Children’s Classes At The 2010 Truth Magazine Lectures:
Some Implications

Tim Haile

The Guardian of Truth Foundation did something new with their lectures in 2010; they conducted classes for children. Supporters of business Bible lectureships will likely see this as a wise and logical extension of the lectureship program. It will be reasoned that if it is right for a business organization to conduct Bible classes for adults, then why is it not equally right for it to also conduct Bible classes for children?

From a purely human perspective, there is no difference between the two. However, there are certain implications that need to be considered.

I have addressed several of the arguments that have been made by Guardian of Truth apologists. My articles are housed at Many of the arguments that I have addressed on this site misuse Scripture. Others contain logical fallacies. The purpose for this present article is to point out a glaring contradiction between one of the GOT arguments and their actual practice.

Some have tried to defend the Truth Magazine lectures on the basis that Truth Bookstore is a business, and as such, it may conduct lectureships as a means of promoting its products and services. It is argued that just as other businesses give away promotional products in order to lure buyers, Guardian of Truth Foundation gives away teaching as a means of advertisement. I have pointed out in other articles that this practice cheapens the gospel, reducing it to a mere marketing device. I wish now to draw attention to a different matter.

The innovation of children’s classes creates a new problem for the makers of the business-model argument. The 2010 lectureship advertisement stated that the classes would be for children ages (2-6) and (7-10). This is a problem, for a 2 year old cannot be a customer! Two and three year-olds are not going to “visit the Truth Bookstore” while in town, and pick up some age appropriate Bible materials. A 2 year-old child is incapable of making purchasing decisions.

Some might attempt to answer this by saying, “the child’s parents can go to the bookstore and buy for them.” Yes they can, but this misses the point entirely. In order for the argument to remain valid, those targeted by the lectureship organizers must by capable of doing the thing that they are being encouraged to do, which is, in this case, to go to the Truth Bookstore and purchase material. Arranging classes especially for these little children removes them from the category of incidental (at the lectureships because their parents are there), and classifies them as attendees and students. This reclassification nullifies the argument being made by many preachers, that the Truth Magazine lectures are simply a means of marketing business products and services. If these brethren are honest, they will now quit making this argument. Of course, as I said earlier, the argument already contained serious implications with regard to the use of the gospel.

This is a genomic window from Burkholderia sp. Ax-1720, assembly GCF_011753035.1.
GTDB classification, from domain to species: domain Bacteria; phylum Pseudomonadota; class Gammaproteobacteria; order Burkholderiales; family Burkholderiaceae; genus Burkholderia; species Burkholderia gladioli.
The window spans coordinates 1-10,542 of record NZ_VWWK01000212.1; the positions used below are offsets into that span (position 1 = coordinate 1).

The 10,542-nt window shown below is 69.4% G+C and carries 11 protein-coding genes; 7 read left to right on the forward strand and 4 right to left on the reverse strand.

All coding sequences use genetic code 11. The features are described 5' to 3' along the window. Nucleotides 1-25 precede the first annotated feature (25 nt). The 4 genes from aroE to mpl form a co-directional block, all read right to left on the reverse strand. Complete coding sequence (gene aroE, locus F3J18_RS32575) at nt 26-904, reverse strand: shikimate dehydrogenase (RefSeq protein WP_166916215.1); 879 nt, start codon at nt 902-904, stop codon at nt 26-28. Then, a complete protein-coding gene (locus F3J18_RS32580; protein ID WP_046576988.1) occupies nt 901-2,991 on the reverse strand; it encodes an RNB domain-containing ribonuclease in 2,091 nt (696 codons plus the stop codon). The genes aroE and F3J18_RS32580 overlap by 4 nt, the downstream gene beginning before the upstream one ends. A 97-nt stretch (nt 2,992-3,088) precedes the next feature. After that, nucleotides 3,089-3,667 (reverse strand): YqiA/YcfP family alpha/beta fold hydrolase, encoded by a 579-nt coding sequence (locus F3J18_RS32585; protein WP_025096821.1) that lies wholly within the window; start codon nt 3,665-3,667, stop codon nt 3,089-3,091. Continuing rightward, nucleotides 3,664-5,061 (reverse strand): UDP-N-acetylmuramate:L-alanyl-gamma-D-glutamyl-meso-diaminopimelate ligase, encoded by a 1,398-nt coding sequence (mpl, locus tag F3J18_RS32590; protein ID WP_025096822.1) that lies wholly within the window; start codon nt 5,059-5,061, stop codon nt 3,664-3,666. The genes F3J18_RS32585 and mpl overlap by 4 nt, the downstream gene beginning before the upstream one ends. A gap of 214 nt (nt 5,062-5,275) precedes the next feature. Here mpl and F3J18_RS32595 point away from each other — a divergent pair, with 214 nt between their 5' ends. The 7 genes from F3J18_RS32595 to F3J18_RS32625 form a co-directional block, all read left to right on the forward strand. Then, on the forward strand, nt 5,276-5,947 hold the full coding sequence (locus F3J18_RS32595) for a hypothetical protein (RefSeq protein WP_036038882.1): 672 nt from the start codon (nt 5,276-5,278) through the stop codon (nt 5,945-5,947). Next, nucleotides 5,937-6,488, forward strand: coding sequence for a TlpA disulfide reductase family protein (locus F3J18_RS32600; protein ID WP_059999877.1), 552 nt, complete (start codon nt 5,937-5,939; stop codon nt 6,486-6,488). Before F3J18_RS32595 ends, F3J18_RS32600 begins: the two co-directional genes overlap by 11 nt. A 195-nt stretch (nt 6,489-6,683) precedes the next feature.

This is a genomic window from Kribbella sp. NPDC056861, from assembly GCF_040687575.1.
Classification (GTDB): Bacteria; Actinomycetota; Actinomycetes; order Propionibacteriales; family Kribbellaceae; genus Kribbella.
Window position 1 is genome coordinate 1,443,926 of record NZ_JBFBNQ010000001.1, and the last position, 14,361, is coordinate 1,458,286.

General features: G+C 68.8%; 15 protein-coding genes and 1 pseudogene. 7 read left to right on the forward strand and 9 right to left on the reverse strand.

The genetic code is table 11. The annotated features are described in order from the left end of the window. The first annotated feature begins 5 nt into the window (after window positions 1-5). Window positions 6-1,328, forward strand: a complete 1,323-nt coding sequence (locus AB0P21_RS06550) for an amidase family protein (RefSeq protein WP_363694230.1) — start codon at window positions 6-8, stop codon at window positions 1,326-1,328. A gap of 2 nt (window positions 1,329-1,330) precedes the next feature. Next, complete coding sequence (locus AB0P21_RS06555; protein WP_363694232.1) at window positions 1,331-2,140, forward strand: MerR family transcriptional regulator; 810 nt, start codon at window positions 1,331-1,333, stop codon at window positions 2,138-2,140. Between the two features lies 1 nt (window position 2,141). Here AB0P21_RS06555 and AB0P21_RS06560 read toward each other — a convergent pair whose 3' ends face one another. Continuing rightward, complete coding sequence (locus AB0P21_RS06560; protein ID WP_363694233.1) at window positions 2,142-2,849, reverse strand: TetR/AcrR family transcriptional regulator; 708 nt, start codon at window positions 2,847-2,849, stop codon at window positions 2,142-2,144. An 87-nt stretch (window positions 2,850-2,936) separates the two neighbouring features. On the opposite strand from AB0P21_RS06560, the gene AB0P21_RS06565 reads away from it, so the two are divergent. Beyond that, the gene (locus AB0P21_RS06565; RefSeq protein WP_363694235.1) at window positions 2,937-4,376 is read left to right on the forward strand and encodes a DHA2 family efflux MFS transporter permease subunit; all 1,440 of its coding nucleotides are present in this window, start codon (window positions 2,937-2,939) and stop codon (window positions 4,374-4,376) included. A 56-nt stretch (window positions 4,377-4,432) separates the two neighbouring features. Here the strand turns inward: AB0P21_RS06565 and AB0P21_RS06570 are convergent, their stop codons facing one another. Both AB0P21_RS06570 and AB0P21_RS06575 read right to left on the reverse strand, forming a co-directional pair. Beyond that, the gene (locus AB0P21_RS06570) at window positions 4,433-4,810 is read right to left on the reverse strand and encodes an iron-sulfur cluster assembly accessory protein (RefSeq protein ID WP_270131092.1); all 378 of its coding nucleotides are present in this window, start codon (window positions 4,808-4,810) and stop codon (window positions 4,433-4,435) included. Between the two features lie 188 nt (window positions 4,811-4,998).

Parents are instructed to teach God’s word to their children (Eph. 6:4; Deut. 6:7). Among other things, parents need to teach their children that the ends do not justify the means (Rom. 3:8; Prov. 14:12; 16:25). Many children have learned the Bible as a result of teaching that has been done by church funded missionary societies. This, however, doesn’t justify the missionary society arrangement. It is still sinful and wrong.

Children also need to be taught that God’s silence is prohibitive, not permissive (Acts 15:24; Heb. 7:14). This means that when God authorizes a specific institution for a certain purpose, we are not at liberty to form, fund, operate or use other institutions for that purpose. With its lectureship program, the Guardian of Truth Foundation has become a worship, edification and missionary society.  Rather than using this institution as a training center for their children, parents need to teach their children that GOTF has no scriptural authority to function in these capacities. Parents should teach their children the difference between the selling of gospel materials and the preaching of the gospel.

Young children are extremely impressionable. Some no doubt attend local churches whose classes are small, which will make the children view the institution’s classes as more desirable. Some will look forward all year to the institution’s assemblies because they get to meet with other children from all over the country. They will begin to view the Bible classes of the human institution as being more “spiritual” than the classes that are provided by local churches.

The theme of the 2010 Truth Magazine lectures was, “A Crisis in Leadership.” I agree. There is indeed a crisis in leadership, and this crisis exists among business leaders who presume to be the arbiters of crises among churches. The real “crisis in leadership” is in the Guardian of Truth Foundation!

Tim Haile